The sign on the Maryland line today says "Welcome to Pennsylvania," but in June of 1863, many Pennsylvanians didn't stick around to greet the Confederate Army of Northern Virginia.
As the soldiers moved up the Cumberland Valley and into Adams and York counties, many people fled.
"There were farmers trying to save their cattle. Everything from milk cows to their horses, they were trying to get them out of there," said Brett Kelley, curator of the National Civil War Museum in Harrisburg. "There were valleys up in the North where they would bring their livestock to hide them from the Confederacy."
"Some of them were determined to stay here and guard their homes, while others just wanted to get across the Susquehanna to safer lands like Lancaster and Lebanon," said Cooper Wingert, author of the book The Confederate Approach on Harrisburg.
Refugees poured into Harrisburg, and even the state government prepared to move.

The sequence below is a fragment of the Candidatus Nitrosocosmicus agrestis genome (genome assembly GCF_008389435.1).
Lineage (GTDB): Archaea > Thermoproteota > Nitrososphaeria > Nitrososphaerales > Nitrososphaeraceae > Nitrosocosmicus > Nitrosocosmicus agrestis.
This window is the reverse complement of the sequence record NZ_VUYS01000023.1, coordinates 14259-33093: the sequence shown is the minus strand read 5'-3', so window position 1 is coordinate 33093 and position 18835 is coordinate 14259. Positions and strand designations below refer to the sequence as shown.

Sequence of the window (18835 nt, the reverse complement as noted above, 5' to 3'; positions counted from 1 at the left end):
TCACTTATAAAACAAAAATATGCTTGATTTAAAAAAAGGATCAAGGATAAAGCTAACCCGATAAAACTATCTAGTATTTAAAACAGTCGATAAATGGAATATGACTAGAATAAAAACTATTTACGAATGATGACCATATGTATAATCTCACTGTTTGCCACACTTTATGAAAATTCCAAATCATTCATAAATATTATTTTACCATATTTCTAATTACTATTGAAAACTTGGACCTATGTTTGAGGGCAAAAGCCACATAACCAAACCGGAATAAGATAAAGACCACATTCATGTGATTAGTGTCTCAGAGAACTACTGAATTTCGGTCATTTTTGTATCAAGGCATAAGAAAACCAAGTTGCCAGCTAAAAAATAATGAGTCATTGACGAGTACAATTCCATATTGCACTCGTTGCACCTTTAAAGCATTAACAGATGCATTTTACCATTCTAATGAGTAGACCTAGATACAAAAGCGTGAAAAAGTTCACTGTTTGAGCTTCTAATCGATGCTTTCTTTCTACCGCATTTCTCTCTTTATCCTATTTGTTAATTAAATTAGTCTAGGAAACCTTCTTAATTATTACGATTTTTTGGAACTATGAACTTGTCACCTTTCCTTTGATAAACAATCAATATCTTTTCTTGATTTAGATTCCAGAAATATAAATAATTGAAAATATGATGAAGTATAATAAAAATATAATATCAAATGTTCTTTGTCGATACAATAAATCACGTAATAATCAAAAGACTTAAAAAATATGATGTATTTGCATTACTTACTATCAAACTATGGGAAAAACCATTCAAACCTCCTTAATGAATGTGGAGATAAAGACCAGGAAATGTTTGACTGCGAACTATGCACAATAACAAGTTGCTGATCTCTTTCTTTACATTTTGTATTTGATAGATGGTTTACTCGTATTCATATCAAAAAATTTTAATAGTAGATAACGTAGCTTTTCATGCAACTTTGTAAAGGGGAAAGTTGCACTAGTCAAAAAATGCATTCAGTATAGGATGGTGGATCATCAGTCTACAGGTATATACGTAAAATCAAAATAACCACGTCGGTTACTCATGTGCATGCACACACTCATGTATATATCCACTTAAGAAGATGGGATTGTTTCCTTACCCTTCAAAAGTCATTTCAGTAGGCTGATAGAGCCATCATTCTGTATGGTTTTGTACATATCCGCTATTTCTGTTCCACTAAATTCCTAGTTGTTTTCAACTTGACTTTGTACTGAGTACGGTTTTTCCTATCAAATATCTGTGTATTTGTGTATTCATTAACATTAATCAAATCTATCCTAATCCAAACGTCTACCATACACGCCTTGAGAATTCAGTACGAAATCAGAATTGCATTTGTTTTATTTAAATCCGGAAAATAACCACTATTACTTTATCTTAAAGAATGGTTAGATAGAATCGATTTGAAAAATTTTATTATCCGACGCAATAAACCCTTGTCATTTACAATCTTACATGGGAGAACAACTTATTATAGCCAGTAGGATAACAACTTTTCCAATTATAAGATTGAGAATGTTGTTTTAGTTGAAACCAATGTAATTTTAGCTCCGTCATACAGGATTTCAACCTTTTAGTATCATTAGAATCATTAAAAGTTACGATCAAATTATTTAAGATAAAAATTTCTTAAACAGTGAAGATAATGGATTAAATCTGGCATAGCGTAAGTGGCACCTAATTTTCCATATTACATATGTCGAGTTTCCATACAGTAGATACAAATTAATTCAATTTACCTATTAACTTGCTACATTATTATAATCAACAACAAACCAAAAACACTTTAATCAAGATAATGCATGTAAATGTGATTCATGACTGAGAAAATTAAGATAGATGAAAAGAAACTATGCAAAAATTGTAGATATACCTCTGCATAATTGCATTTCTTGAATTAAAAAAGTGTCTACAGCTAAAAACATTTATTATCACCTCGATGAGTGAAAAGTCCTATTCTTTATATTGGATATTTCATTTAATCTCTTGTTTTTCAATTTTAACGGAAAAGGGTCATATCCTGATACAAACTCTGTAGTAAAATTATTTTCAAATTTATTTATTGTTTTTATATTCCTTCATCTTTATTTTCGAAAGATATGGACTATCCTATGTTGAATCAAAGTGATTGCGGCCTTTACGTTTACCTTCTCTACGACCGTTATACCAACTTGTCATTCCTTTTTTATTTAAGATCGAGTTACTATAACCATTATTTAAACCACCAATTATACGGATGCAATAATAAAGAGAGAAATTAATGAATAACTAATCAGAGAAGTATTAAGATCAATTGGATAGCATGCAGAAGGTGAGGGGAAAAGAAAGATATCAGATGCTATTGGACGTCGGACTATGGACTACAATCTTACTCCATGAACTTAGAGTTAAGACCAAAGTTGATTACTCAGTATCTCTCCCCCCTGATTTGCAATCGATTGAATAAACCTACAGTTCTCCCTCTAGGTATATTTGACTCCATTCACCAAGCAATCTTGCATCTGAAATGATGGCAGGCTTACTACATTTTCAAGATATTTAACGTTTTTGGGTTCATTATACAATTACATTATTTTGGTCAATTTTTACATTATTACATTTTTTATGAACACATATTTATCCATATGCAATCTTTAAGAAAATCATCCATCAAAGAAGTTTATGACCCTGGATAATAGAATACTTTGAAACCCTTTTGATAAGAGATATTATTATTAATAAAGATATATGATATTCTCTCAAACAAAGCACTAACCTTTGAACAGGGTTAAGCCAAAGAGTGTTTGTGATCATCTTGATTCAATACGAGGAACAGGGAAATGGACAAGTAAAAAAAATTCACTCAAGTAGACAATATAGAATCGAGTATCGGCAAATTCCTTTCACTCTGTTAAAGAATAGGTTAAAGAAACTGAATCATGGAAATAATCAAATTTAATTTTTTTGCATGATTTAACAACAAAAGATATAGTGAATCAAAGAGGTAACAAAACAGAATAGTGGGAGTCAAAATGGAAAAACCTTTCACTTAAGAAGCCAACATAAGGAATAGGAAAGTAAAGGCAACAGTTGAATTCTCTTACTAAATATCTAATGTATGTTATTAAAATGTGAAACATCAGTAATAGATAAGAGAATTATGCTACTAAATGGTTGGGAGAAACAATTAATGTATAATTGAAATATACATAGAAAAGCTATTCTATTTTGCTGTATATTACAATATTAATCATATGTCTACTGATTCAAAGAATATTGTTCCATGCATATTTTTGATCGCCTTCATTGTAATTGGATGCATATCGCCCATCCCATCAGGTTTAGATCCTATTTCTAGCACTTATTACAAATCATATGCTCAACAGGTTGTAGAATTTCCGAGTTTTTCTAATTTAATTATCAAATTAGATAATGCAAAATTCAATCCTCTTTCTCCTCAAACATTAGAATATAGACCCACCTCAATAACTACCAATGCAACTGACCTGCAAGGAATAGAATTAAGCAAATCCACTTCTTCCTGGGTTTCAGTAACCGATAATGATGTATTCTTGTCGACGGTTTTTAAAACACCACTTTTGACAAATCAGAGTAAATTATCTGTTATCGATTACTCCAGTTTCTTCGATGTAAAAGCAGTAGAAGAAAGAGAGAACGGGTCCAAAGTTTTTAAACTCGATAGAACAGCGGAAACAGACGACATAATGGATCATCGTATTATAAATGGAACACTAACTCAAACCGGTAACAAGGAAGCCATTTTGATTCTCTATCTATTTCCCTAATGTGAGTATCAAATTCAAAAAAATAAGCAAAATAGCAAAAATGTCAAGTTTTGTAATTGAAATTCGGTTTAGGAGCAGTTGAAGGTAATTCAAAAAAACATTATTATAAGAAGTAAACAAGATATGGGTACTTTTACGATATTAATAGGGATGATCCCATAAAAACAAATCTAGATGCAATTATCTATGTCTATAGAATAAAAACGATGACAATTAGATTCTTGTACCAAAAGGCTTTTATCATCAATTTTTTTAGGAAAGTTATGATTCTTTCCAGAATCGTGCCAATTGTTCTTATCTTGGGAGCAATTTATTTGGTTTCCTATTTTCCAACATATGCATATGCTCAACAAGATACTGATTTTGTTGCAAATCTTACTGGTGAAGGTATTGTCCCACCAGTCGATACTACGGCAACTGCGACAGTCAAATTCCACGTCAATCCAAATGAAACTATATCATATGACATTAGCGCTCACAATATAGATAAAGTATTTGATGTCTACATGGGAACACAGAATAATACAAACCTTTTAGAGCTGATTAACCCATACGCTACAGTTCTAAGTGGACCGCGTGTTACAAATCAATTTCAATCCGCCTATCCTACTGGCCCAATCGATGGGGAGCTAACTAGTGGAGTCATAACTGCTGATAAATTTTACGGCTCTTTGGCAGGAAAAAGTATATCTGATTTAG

"The state Capital was being packed up, and all of their documents - boxes and boxes, thousands of boxes of documents - were being packed up, ready to ship further east to stay out of the way of the Confederacy," Kelley said.
Confederate General Robert E. Lee issued orders for his soldiers to be on their best behavior. No stealing was permitted.
"Whatever they took, they were expected to pay for," Kelley said. "They were expected to pay for it in Confederate money, which was basically useless in the North, but they treated the civilian population relatively well, considering what a huge army it was."
But not when it came free slaves.
"There are a number of accounts of Confederates taking African-Americans here in Central Pennsylvania back into Virginia and down South, back into enslavement," Wingert said.
"It was definitely a very scary time for black Americans during that particular campaign," Kelley said. "Most had vacated the area as soon as they knew the Confederates were coming. Some were probably caught unaware, but the vast majority of them gave the Confederate army a very wide berth."